Recognizing that many edge environments operate under limited network resources, we optimized Palette Edge for low bandwidth conditions. This ensures efficient operation and reliability, even when network connectivity is constrained, such as in remote or underserved locations. You can even upload large content locally to the cluster to avoid lengthy network transfers entirely.
Adapt to IP Changes
Even when there is an always-on, high-performing network connection for each edge device, that doesn’t mean you can relax.
Kubernetes clusters rely heavily on stable IP addressing for the control plane, and they will easily break if the network IP address changes.
A simple power outage or router change can trigger this, and they are almost impossible to protect against, particularly when you’re deploying clusters at sites with networks you don’t control, like a connected product in a customer’s factory or point-of-sale terminals for retail or restaurant franchisees.
For this, Palette Edge offers a dynamic overlay capability that provides IP stability to the cluster, even if the host IP addresses change. It is completely self-contained, needs no assistance from external systems and doesn’t rely on multicast (mDNS), which is commonly disabled on secure networks. It’s also self-healing, allows nodes to come and go from the cluster, and adapts continuously.
Managing Patches and Updates
Edge Kubernetes devices in the field usually need regular patches, updates or new software, either to correct security vulnerabilities or add features. But upgrading remote devices can be a real challenge.
No More Progress Bars
How do you get new software versions onto a device when you’re dealing with limited hardware and slow or intermittent connectivity?
We solve this by basing Palette Edge on the open source project Kairos, which uses containers as its transport mechanism. Container images are composed of multiple layers, and each layer can be updated independently. By comparing the image layer’s hash, the software determines which layers need to be pulled from the remote registry and prevents downloading those that match. This can significantly reduce required bandwidth and shorten upgrade windows.
It also supports local registries, so if you need to add a new software package to the stack, it may already be on local disk. Having a local repository also means the update content needs to be downloaded only once and can be used to update every node in the edge cluster.
If at First You Don’t Succeed…
Once the package has transferred to the edge box, there’s the hold-your-breath moment as you wait to see if the update was successful or if you bricked your device and need to send out a field engineer.
To avoid this, Palette Edge uses A/B partitioning for system upgrades. Each device has a second partition where upgraded software is downloaded and applied. The device attempts to switch over to the new partition after an update. If that fails, the system reverts automatically to running on the previous partition. The platform’s ability to automatically recover to a known-good state in case of update failures or system issues is a core component of its robustness.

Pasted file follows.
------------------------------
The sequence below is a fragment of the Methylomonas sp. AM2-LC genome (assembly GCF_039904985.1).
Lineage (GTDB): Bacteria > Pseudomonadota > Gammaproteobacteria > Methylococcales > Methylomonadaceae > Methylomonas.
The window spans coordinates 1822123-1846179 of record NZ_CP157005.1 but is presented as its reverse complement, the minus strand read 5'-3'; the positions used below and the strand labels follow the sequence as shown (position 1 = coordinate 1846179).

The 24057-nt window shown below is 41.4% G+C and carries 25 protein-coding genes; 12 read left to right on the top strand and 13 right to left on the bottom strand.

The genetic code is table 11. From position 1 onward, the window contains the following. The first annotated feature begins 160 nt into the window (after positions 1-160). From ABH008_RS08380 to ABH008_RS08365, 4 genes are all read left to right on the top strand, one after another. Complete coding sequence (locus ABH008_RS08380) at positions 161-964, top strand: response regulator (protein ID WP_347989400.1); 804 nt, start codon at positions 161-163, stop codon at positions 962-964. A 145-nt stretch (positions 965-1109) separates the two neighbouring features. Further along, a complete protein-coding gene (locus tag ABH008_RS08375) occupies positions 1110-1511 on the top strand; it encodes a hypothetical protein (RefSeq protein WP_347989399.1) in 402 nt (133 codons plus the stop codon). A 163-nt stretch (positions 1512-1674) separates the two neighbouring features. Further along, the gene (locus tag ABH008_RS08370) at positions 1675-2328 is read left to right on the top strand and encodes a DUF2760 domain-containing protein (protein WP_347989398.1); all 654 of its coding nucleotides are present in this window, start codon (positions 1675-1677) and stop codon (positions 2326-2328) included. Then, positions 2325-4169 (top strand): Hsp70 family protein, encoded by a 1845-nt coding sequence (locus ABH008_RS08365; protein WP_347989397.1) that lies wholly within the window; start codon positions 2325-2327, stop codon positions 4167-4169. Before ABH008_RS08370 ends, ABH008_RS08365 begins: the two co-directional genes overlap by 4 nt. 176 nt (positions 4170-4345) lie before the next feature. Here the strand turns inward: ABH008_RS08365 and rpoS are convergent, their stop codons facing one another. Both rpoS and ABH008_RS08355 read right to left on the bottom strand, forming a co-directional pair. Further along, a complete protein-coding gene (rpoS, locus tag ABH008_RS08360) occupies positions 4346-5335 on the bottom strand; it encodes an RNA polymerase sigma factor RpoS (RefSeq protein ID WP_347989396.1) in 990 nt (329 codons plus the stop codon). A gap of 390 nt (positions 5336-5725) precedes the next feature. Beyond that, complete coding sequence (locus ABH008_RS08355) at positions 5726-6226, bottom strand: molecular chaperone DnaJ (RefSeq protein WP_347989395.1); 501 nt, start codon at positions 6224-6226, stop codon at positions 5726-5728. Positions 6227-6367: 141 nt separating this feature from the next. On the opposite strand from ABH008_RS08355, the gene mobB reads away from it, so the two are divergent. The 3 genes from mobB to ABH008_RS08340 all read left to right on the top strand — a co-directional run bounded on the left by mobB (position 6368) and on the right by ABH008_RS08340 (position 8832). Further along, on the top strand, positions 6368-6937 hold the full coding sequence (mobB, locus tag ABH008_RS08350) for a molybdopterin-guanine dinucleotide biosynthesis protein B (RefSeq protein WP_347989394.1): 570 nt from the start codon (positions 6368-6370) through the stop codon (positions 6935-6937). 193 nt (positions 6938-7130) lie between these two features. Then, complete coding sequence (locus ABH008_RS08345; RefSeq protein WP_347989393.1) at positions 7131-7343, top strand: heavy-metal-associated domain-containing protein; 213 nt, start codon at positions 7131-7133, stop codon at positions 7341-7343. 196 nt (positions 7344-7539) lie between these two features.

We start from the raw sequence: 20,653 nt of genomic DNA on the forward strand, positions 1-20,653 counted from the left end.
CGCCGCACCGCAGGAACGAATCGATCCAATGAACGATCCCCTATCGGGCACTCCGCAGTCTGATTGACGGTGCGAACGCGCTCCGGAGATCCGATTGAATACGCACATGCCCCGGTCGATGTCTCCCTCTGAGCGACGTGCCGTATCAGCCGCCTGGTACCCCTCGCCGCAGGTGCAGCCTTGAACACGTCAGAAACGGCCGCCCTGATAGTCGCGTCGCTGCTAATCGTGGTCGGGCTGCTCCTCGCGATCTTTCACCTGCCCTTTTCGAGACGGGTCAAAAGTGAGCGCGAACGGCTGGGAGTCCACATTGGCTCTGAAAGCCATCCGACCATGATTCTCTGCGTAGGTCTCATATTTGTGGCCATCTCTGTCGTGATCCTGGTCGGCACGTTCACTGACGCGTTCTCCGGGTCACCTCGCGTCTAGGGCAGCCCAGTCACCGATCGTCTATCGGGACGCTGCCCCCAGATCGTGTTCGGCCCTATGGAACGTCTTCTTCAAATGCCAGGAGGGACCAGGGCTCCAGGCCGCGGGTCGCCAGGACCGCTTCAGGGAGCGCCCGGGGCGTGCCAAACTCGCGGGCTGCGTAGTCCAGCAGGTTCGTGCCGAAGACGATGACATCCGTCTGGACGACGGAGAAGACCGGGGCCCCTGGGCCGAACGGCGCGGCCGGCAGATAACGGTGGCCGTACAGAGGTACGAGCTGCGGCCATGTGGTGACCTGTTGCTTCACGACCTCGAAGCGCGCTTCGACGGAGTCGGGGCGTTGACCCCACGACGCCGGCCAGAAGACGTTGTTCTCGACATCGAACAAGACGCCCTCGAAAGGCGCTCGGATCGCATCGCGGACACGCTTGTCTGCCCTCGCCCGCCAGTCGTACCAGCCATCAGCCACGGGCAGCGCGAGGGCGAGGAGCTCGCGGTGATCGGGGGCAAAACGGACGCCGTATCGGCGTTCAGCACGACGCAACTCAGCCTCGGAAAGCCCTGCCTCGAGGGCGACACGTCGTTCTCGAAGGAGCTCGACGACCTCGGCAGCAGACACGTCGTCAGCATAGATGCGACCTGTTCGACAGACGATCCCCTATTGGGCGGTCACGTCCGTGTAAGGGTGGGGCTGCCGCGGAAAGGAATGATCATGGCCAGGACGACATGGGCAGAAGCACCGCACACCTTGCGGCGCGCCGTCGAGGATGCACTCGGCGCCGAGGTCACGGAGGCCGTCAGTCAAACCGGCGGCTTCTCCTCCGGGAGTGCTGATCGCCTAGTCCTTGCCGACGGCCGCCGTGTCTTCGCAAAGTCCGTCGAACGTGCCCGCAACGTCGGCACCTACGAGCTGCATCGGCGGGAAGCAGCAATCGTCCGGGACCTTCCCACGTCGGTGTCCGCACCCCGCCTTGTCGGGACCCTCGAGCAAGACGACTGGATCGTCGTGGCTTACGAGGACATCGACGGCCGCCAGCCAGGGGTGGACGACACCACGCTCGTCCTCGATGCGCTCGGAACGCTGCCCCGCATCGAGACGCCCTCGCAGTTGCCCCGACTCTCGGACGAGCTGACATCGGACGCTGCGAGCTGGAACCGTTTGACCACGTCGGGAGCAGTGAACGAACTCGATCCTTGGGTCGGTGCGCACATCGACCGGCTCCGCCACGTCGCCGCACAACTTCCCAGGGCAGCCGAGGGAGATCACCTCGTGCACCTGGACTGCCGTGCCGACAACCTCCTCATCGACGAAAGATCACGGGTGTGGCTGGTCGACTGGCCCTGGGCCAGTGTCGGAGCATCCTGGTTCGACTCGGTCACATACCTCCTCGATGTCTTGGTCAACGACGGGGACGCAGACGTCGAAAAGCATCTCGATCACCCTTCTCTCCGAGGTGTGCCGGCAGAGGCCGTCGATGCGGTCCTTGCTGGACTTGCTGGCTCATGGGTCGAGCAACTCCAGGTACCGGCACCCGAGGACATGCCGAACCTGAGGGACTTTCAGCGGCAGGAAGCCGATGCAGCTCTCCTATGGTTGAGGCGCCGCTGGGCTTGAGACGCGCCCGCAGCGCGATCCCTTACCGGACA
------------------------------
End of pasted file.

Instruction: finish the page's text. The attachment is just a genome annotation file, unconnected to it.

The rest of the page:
Preventing Security Threats
Any discussion of robustness must include security. Robustness means not just shrugging off hardware failure but maintaining service levels under deliberate attack, particularly if your edge use case is covered by compliance requirements like FIPS (which Palette Edge supports right to the edge).
Edge security issues are different from those encountered in the public cloud or data center, including physical theft, tampering and untrusted networking. Our SENA security architecture provides a wide range of capabilities specifically designed to address these issues.
Harden against Tampering and Theft
When you can’t stop attackers from gaining physical access to the edge device, how can you be sure they haven’t tampered with the software or exfiltrated sensitive data?
We tackle this in a few different ways. First, Palette Edge uses immutable edge operating system and Kubernetes images. This means essential system components, like the kernel, can’t be altered on the device.
It also protects edge nodes using a hardware-verified secure boot process. It verifies that each component of the system’s startup sequence is signed and validated, preventing unauthorized code execution. It forms the basis for the platform’s security, enabling features like data partition encryption.
To cater to diverse security requirements, Palette Edge allows highly customizable partition encryption. This flexibility helps safeguard sensitive data in a manner that aligns with specific security policies and compliance requirements.
For authenticating access to encrypted data, Palette Edge supports local and remote encryption key options. For local encryption, it uses the hardware Trusted Platform Module (TPM), working in tandem with the secure boot process to protect data even in cases of physical theft. This helps keep data secure and practically inaccessible, even in stolen devices.
For even greater security, you can require the device to reach a specific key server via the network. This protects against data theft when devices are removed from their intended location.
Can You Afford to Take the Risk?
We believe edge is the future, with almost limitless potential. But it can fulfill that potential only if businesses and users can trust the availability and security of the infrastructure powering their experiences.
Many of our customers have been burned by other vendors who sold them the promise of edge. Often, those vendors simply haven’t thought through the many inevitable “what if” scenarios that the edge presents, and they don’t have a credible answer.
The best way to see the robustness of Palette Edge is to get started with a demo by one of our experts.